How to avoid killing player characters due to a single (un)lucky roll?

Especially at low levels, Pathfinder characters can usually be killed easily by a single enemy attack, provided the dice fall in said enemy’s favor. An example:

The PC has a constituion score of 10 (modifier +0) and 8 HP

The enemy is of medium size, has a strength score of 14 (modifier +2) and is wealding a quarterstaff (obviously two-handed, as a quarterstaff is a two-handed weapon)

On a hit, the enemy deals 1d6+3 damage. On a critical hit (×2 for the quarterstaff), they can hence deal up to a maximum of 18 damage, which would kill the PC immediately with a single attack! There is no way for a healer to interfere, the character will die at once.

I believe stats as described above are neither unrealistic for a PC at level 1, nor for an enemy they might encounter. However, I recently ran a one-shot that almost resulted in TPK within 30min due to two critical hits the enemies got in early on, killing two of the PCs and thus changing action economy massively in their favor.

How can I avoid that without pulling off some Deus ex Machina stunt?

To be clear about this: I always make sure in session 0 that everyone knows PC death is possible (and so far players have always agreed to it). But even knowing that, it really puts a damper on everyone’s mood if a character the player possibly spent hours on creating dies in session 1 because of a single attack by a generic enemy.

Simply fudging the enemies rolls is not really a possibility, since I’m using Roll20 for my games at the moment and all players are able to see my rolls (including modifiers) once made. There is the possibility to hide rolls from players (which I sometimes use for opposed checks), but I would prefer not to do that for all attack/damage rolls just to be sure, because that already implies I intend to fudge a roll at some point (which I probably would in said situation, but I’d prefer players not to think about that constantly).

While this question might seem related, the problem at hand is not encounter balance (as pointed out above), but dealing with the risk of a balanced enemy killing a player due to (bad) luck.

.htaccess — Trailing slash and characters after file extension

I’ve got some weird usability warnings popping up in my search console for pages which don’t actually exist on my site. It looks like someone is creating 100’s of malformed links to my pages.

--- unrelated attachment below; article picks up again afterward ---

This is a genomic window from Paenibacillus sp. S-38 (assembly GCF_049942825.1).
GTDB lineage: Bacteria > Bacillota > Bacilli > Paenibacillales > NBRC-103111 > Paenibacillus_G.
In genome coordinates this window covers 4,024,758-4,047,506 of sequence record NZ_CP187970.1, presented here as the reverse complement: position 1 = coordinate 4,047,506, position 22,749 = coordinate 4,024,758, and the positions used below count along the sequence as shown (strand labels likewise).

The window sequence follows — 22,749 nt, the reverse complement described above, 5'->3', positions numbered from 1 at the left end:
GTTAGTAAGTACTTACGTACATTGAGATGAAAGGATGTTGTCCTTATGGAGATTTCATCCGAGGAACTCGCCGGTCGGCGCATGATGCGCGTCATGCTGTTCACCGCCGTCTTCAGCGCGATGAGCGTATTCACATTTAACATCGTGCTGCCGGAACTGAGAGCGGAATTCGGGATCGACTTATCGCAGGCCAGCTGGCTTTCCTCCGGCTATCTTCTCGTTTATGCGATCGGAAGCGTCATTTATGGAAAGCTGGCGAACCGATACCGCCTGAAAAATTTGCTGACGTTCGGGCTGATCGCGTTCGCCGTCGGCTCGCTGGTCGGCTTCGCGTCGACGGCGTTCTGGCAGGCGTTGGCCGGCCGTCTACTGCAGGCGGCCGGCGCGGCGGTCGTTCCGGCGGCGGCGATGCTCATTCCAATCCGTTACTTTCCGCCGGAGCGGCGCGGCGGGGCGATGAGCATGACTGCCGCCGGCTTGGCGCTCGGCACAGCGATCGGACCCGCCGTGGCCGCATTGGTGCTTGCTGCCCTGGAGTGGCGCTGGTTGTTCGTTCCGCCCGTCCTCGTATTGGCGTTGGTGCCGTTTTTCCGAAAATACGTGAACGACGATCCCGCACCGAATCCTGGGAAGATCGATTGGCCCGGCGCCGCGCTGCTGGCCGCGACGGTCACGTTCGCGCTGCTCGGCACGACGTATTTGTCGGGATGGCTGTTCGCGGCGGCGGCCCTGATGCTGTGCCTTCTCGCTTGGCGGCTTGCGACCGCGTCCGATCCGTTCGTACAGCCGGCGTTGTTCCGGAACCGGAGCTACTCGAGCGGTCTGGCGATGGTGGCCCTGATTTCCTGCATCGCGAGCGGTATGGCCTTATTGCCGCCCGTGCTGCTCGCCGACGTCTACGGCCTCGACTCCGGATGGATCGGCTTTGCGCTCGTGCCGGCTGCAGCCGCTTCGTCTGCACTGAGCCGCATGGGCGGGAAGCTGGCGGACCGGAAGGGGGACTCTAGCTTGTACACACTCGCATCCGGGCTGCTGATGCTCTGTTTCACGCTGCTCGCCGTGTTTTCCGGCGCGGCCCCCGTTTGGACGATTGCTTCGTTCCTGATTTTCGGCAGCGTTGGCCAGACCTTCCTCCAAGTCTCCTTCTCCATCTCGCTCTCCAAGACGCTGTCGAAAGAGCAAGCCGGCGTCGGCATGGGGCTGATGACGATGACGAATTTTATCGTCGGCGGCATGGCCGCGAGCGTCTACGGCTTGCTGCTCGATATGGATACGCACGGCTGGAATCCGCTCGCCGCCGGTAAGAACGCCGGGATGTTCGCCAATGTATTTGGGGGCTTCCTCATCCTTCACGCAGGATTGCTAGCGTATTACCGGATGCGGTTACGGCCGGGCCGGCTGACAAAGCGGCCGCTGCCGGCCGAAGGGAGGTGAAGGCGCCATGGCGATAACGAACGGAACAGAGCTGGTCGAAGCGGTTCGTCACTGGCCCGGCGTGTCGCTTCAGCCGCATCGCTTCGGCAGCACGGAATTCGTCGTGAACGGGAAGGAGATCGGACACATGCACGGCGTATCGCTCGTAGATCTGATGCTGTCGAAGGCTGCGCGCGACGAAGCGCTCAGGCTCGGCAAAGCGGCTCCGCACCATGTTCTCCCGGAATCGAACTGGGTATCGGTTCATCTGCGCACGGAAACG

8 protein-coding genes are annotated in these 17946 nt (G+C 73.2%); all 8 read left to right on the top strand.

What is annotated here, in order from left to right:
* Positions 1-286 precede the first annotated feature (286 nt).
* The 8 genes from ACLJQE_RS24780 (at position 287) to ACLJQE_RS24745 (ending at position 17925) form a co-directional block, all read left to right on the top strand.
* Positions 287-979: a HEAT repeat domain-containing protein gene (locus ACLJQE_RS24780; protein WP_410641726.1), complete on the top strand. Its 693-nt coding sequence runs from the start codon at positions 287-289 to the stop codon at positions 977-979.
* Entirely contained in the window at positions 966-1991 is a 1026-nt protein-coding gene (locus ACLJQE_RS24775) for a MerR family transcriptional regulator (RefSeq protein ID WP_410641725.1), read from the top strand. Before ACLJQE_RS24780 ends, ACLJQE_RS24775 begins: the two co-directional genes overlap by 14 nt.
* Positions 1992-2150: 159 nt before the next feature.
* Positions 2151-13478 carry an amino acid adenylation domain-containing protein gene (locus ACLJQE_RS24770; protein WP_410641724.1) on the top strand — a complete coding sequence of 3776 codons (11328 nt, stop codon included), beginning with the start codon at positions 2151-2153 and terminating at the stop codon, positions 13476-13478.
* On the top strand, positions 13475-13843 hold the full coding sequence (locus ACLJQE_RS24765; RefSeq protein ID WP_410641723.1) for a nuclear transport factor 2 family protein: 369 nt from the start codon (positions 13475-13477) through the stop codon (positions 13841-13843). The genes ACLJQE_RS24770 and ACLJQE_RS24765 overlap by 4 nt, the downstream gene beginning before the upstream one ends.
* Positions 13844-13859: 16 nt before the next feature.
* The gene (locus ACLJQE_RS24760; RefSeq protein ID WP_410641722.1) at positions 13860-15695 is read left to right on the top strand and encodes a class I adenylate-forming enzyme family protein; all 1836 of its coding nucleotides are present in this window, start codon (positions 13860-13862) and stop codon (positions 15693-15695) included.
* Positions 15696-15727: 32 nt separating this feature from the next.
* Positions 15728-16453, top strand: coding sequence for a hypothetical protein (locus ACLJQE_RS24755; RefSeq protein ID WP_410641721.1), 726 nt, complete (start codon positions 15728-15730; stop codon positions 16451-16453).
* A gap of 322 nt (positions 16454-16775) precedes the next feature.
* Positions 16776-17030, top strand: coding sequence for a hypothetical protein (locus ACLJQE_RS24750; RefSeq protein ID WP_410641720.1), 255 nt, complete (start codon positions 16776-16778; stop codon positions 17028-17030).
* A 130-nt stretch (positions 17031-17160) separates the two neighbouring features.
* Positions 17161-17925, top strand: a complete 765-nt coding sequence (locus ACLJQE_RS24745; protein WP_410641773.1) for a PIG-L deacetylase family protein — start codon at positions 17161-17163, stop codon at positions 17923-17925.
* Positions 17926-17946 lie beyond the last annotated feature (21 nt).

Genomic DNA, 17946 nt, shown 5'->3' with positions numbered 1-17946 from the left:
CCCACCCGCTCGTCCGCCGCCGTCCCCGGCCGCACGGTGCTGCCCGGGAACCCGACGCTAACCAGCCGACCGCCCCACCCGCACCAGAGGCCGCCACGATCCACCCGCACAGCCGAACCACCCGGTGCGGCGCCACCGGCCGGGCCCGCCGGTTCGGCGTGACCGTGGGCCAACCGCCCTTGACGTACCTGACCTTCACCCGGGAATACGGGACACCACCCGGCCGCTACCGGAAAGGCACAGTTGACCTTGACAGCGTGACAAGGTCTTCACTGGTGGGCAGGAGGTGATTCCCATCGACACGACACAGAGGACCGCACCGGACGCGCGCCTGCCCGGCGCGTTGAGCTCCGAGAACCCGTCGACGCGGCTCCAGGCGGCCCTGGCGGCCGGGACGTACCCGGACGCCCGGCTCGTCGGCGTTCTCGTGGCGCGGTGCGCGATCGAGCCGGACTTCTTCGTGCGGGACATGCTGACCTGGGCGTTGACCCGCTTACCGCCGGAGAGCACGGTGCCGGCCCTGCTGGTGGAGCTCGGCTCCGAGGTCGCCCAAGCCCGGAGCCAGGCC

Here’s the problem.

Say I have https://example.com/pagename.html

Someone is creating hundreds of links with random text after the filetype like this: https://example.com/pagename.html/randomtext

Strangely, with that malformed URL, part of the page renders, but renders with broken styling for some reason. (Triggering search console warnings for every one of those "pages"). I’m not really sure how or why these broken URLs are rendering at all. My understanding is that this should return a 404 error. But it doesn’t.

So…

I’m trying to solve the problem with .htaccess like this:

RewriteCond %{REQUEST_FILENAME} !-d RewriteRule ^(.+)/$   /$  1 [L,R=301] 

That sort of works. It removes the trailing slash from https://example.com/pagename.html/ but it doesn’t fix https://example.com/pagename.html/randomchars

How do I get it to ignore all characters following the file type? (except standard GET strings starting with a ?)

Thanks in advance.

What happens if a character’s velocity is greater than 0m when the character gets a Phase?

I’m preparing to run a Hero System, 6th Edition campaign, and I’m struggling to understand movement, especially velocity. Here’s the question: When a character’s Phase ends yet his velocity is still greater than 0m, does the character’s velocity affect what Actions the character can take on his next Phase?

For example, Slick’s Phase ends, but his velocity is still 20m. On Slick’s next Phase, can he take a Zero Phase Action to add velocity (E61 156), spend a Half Phase to take a Half Move during which he adds even more velocity, then spend a Half Phase to take an Action that requires an Attack roll, despite Slick still having a greater-than-0m velocity? Or, because Slick’s velocity is 20m at the start of the Phase, must Slick first take a Full Move or Half Move to reduce his velocity to 0m before the character can do anything else besides move?


Note: My confusion stems from this statement: A character "may not deactivate the Movement Power until he decelerates to 0m normally or through some outside means" (E61 156 and E62 25). So far as I can tell, the game doesn’t describe exactly what this means (i.e. I can’t tell if not moving is supposed to be the same thing as deactivating a Movement Power). Further, the game doesn’t seem to describe how already having velocity when a Phase begins impacts the character’s ability to take Actions. Finally, I’ve found no examples that cover what I imagine is this relatively common situation.

Software to manage AD&D characters [closed]

Is there some software out there (beside core rules) that does character management? Really what I am looking for is a way to fill out the sheet and remember the information so I can update it and print it out (and make a PDF copy) for the next session. Does this make any sense? Core rules has never really worked for me once you factor in the house rules and modifications.